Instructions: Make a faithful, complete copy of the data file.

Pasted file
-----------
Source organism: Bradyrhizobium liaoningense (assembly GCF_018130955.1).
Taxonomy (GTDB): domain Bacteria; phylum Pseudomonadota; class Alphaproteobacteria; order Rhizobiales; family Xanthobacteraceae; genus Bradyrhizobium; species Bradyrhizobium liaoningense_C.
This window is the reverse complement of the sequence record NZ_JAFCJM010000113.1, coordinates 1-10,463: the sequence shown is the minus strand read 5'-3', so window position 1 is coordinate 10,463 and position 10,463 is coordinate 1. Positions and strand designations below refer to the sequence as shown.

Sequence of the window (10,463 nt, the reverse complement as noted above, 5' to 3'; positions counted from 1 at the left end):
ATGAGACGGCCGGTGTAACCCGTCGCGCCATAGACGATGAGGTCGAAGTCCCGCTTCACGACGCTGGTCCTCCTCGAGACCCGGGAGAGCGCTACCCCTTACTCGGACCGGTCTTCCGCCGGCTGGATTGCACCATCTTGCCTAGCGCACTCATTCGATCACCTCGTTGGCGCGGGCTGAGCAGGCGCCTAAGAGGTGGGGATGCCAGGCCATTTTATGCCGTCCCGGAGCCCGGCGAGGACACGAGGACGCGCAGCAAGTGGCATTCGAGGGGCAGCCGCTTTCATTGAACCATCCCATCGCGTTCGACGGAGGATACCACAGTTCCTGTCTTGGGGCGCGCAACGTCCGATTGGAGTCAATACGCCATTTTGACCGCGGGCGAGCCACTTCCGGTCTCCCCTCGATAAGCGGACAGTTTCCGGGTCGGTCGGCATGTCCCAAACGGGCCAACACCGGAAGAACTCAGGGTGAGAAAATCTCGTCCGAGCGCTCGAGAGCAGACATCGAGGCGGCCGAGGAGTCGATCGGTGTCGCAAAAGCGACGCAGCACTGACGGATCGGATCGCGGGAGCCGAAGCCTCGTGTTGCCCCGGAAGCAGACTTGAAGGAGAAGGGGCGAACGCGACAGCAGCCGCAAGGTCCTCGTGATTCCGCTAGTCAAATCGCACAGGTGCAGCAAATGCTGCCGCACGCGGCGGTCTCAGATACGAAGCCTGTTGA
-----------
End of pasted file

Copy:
Source organism: Bradyrhizobium liaoningense (assembly GCF_018130955.1).
Taxonomy (GTDB): domain Bacteria; phylum Pseudomonadota; class Alphaproteobacteria; order Rhizobiales; family Xanthobacteraceae; genus Bradyrhizobium; species Bradyrhizobium liaoningense_C.
This window is the reverse complement of the sequence record NZ_JAFCJM010000113.1, coordinates 1-10,463: the sequence shown is the minus strand read 5'-3', so window position 1 is coordinate 10,463 and position 10,463 is coordinate 1. Positions and strand designations below refer to the sequence as shown.

Sequence of the window (10,463 nt, the reverse complement as noted above, 5' to 3'; positions counted from 1 at the left end):
ATGAGACGGCCGGTGTAACCCGTCGCGCCATAGACGATGAGGTCGAAGTCCCGCTTCACGACGCTGGTCCTCCTCGAGACCCGGGAGAGCGCTACCCCTTACTCGGACCGGTCTTCCGCCGGCTGGATTGCACCATCTTGCCTAGCGCACTCATTCGATCACCTCGTTGGCGCGGGCTGAGCAGGCGCCTAAGAGGTGGGGATGCCAGGCCATTTTATGCCGTCCCGGAGCCCGGCGAGGACACGAGGACGCGCAGCAAGTGGCATTCGAGGGGCAGCCGCTTTCATTGAACCATCCCATCGCGTTCGACGGAGGATACCACAGTTCCTGTCTTGGGGCGCGCAACGTCCGATTGGAGTCAATACGCCATTTTGACCGCGGGCGAGCCACTTCCGGTCTCCCCTCGATAAGCGGACAGTTTCCGGGTCGGTCGGCATGTCCCAAACGGGCCAACACCGGAAGAACTCAGGGTGAGAAAATCTCGTCCGAGCGCTCGAGAGCAGACATCGAGGCGGCCGAGGAGTCGATCGGTGTCGCAAAAGCGACGCAGCACTGACGGATCGGATCGCGGGAGCCGAAGCCTCGTGTTGCCCCGGAAGCAGACTTGAAGGAGAAGGGGCGAACGCGACAGCAGCCGCAAGGTCCTCGTGATTCCGCTAGTCAAATCGCACAGGTGCAGCAAATGCTGCCGCACGCGGCGGTCTCAGATACGAAGCCTGTTGA